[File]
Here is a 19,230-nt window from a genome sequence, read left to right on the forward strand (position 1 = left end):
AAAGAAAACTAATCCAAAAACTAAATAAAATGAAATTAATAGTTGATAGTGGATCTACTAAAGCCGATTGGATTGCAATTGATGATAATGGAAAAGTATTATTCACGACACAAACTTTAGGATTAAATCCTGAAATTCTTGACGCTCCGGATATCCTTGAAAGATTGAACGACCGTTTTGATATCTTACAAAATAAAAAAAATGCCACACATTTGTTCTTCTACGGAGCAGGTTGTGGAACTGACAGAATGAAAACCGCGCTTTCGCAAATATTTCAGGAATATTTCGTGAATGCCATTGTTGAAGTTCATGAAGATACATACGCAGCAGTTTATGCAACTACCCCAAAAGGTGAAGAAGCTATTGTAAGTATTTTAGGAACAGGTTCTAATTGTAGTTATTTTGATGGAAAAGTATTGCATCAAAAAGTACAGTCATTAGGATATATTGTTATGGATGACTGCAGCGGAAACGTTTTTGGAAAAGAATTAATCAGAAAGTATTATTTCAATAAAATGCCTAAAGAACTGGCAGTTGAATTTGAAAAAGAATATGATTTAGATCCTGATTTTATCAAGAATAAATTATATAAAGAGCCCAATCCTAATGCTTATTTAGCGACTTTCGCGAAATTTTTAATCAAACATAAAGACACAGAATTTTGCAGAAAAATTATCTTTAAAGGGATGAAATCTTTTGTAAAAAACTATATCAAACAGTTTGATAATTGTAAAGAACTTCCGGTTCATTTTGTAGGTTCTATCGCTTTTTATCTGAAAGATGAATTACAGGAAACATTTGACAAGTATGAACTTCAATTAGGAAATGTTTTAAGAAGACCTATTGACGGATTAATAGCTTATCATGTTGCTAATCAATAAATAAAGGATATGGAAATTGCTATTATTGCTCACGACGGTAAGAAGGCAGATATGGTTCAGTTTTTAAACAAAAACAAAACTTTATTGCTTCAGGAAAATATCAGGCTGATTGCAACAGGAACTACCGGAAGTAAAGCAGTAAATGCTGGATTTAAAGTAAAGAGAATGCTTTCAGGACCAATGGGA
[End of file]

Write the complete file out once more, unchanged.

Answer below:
Here is a 19,230-nt window from a genome sequence, read left to right on the forward strand (position 1 = left end):
AAAGAAAACTAATCCAAAAACTAAATAAAATGAAATTAATAGTTGATAGTGGATCTACTAAAGCCGATTGGATTGCAATTGATGATAATGGAAAAGTATTATTCACGACACAAACTTTAGGATTAAATCCTGAAATTCTTGACGCTCCGGATATCCTTGAAAGATTGAACGACCGTTTTGATATCTTACAAAATAAAAAAAATGCCACACATTTGTTCTTCTACGGAGCAGGTTGTGGAACTGACAGAATGAAAACCGCGCTTTCGCAAATATTTCAGGAATATTTCGTGAATGCCATTGTTGAAGTTCATGAAGATACATACGCAGCAGTTTATGCAACTACCCCAAAAGGTGAAGAAGCTATTGTAAGTATTTTAGGAACAGGTTCTAATTGTAGTTATTTTGATGGAAAAGTATTGCATCAAAAAGTACAGTCATTAGGATATATTGTTATGGATGACTGCAGCGGAAACGTTTTTGGAAAAGAATTAATCAGAAAGTATTATTTCAATAAAATGCCTAAAGAACTGGCAGTTGAATTTGAAAAAGAATATGATTTAGATCCTGATTTTATCAAGAATAAATTATATAAAGAGCCCAATCCTAATGCTTATTTAGCGACTTTCGCGAAATTTTTAATCAAACATAAAGACACAGAATTTTGCAGAAAAATTATCTTTAAAGGGATGAAATCTTTTGTAAAAAACTATATCAAACAGTTTGATAATTGTAAAGAACTTCCGGTTCATTTTGTAGGTTCTATCGCTTTTTATCTGAAAGATGAATTACAGGAAACATTTGACAAGTATGAACTTCAATTAGGAAATGTTTTAAGAAGACCTATTGACGGATTAATAGCTTATCATGTTGCTAATCAATAAATAAAGGATATGGAAATTGCTATTATTGCTCACGACGGTAAGAAGGCAGATATGGTTCAGTTTTTAAACAAAAACAAAACTTTATTGCTTCAGGAAAATATCAGGCTGATTGCAACAGGAACTACCGGAAGTAAAGCAGTAAATGCTGGATTTAAAGTAAAGAGAATGCTTTCAGGACCAATGGGA